the argument over the argument

Even before Bill Nye and Ken Ham began their Creationism vs. Evolution debate, there was a meta-argument surrounding the whole endeavor. Many scientists and secularists took the position that to even be on the same stage with Ham was a slap in the face to capital “s” Science.  As Slate’s Mark Stern put it “By seriously engaging with Ham at the international home of creationism in front of more than half a million people watching the webcast, Nye legitimized Ham’s creationist lunacy more than any weird and declining museum ever could”. Stern’s not wrong, but I think he’s missing the point, because he misunderstands who will be watching.

When I was in the 7th grade, my biology teacher told me that God had made the world recently (~6,000 yrs ago), but made it look old to test our faith. The scientific establishment was doing the best they could with the data that they had, he said, but The Bible was the best data of all, and without it our scientific knowledge would always fall short. I bought it. My entire support network reaffirmed what I had been told in school, and I can’t remember any dissenting voices in my childhood. It wasn’t until I moved out of Texas that I first heard a reasonable, articulate deconstruction of the myths I’d been sold as fact. I’m pretty sure I could drive a car before I ever heard and grappled with a real challenge to Creationism- and this is why the Bill Nye debate is so vitally important.

Those folks who say this debate shouldn’t have happened seem to be worried that such a debate “legitimized” Ham’s viewpoint. But to who? Who would watch this debate and become convinced that Ham was more logical than they previously thought? I don’t think many people over 20 would have such a conversion (although these things do happen occasionally), and I can’t imagine that anyone with a modicum of scientific literacy would be swayed. I’d submit that the largest relevant audience for this debate is kids raised in creationist communities who have begun thinking for themselves- they’re the only population that would both a) seek out this kind of discussion, and b) be available to change their minds. And to this population, the worry of “legitimization” isn’t valid, because they’ve already been told by their parents, pastors, and teachers that Ham is legitimate. The silence of the scientific establishment doesn’t de-legitimize Ham to these kids, it just lets the creationists pretend that “the scientific establishment is scared of real questioning, they’re the ones operating on faith” (I don’t know how many times I heard and said this particular nugget of bullshit. Probably hundreds). The vast majority of “swing voters” on this topic already find Ham “legitimate”, regardless of what the scientific community says.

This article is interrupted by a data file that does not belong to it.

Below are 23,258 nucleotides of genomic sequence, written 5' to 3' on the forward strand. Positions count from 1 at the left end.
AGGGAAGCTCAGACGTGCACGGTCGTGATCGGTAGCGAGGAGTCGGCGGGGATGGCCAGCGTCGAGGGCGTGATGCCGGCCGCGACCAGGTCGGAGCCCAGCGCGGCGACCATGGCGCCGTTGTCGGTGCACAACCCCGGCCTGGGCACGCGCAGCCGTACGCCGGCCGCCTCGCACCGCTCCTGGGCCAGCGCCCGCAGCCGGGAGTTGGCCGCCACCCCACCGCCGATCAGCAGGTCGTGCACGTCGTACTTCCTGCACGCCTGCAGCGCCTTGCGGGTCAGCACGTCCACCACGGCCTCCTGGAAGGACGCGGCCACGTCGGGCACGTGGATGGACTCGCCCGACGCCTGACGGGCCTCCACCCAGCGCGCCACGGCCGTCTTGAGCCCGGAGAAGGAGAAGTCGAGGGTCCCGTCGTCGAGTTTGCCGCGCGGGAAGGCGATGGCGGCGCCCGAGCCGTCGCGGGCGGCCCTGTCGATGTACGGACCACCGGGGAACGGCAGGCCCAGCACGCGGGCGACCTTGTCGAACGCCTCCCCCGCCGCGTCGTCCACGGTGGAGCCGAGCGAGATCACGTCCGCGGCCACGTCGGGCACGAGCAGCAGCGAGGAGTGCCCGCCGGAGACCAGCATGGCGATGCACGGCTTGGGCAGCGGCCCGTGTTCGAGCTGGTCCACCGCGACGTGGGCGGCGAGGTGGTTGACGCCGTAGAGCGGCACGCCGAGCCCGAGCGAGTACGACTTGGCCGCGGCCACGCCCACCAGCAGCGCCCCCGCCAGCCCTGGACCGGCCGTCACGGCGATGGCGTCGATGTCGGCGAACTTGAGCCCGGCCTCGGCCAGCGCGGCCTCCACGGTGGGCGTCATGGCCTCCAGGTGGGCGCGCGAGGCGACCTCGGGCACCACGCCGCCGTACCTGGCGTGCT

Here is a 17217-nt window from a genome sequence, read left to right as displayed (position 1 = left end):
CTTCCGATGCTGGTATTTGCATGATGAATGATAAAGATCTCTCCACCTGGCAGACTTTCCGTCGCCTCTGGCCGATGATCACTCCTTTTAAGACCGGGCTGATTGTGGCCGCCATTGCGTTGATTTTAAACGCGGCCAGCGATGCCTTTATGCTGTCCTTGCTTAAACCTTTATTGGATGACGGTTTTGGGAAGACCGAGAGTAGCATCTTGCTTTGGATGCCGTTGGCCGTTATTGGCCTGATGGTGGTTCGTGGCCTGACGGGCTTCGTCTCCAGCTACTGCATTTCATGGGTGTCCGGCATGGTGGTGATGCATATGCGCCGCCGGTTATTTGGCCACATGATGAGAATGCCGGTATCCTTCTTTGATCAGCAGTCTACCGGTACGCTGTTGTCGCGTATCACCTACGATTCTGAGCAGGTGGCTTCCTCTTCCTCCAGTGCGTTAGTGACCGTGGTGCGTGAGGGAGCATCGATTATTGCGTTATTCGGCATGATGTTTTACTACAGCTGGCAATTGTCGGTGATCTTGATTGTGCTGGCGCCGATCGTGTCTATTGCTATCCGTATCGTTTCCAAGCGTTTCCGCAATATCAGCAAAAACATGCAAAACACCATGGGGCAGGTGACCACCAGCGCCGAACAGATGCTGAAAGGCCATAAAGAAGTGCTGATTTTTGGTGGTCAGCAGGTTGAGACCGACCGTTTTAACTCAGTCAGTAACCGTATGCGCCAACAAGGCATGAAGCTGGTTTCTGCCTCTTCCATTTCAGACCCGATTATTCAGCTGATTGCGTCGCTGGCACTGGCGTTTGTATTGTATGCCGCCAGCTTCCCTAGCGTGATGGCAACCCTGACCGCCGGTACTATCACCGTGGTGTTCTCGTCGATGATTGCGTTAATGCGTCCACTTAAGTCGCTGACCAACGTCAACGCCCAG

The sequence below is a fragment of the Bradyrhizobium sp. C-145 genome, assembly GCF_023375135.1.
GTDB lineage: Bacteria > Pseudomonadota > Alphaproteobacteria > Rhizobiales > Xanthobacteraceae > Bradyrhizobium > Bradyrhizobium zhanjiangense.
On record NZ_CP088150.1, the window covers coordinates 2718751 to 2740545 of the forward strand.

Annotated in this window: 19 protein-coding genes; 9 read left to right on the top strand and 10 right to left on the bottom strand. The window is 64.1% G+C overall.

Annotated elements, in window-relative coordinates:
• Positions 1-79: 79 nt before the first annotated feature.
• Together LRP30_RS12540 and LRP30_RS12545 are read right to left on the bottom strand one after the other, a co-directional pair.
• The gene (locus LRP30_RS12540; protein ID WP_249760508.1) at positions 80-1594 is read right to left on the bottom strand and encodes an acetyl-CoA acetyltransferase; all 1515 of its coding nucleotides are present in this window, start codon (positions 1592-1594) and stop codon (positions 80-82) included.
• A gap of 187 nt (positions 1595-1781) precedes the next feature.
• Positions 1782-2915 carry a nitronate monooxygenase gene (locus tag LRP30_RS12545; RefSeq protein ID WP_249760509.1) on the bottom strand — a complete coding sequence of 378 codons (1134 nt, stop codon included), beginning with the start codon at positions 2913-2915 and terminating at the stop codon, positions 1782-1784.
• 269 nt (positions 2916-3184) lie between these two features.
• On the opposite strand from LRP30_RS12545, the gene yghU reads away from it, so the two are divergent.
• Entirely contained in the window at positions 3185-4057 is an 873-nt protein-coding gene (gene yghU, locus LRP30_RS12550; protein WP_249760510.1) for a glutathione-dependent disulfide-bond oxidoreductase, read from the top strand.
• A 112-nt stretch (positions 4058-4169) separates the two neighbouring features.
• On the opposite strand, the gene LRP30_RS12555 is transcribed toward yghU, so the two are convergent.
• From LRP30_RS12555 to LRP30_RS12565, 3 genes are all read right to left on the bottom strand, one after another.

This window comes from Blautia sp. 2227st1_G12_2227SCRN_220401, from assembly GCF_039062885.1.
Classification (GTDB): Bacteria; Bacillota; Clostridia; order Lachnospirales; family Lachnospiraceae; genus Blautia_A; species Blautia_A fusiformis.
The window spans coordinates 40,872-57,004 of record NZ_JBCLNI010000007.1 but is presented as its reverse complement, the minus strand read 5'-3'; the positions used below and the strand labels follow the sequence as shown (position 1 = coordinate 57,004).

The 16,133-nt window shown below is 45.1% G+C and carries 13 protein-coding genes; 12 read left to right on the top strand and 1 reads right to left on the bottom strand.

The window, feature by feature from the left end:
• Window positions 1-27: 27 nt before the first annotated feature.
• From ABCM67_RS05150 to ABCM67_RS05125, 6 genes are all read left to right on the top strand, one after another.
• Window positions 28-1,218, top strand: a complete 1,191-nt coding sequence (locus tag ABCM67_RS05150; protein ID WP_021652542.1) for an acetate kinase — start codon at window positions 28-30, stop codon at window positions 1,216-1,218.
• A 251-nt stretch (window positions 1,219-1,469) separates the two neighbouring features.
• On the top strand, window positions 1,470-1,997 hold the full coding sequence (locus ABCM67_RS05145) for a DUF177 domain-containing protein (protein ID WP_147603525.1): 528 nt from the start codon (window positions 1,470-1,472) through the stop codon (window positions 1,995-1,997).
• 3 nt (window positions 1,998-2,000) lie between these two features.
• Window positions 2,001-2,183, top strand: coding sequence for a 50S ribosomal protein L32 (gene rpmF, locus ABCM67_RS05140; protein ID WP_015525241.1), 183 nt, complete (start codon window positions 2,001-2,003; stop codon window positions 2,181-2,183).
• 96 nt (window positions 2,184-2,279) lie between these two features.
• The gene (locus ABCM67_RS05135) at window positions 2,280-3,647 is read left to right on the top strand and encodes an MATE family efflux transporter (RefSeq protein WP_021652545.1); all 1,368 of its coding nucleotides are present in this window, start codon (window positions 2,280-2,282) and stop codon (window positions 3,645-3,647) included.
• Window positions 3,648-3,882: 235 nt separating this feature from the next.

dinosaurs probably had feathers, anyways.

If I’m trying to make the utilitarian calculus in this decision, it seems clear to me that many more lives are improved through exposure to a criticism of Ham’s ideology than are harmed through any marginal “legitimization” of such. There’s a 8th grader out there watching this video, hearing challenges to the science of Noah’s Ark for the very first time. That, to me, makes this an obviously worthwhile effort.


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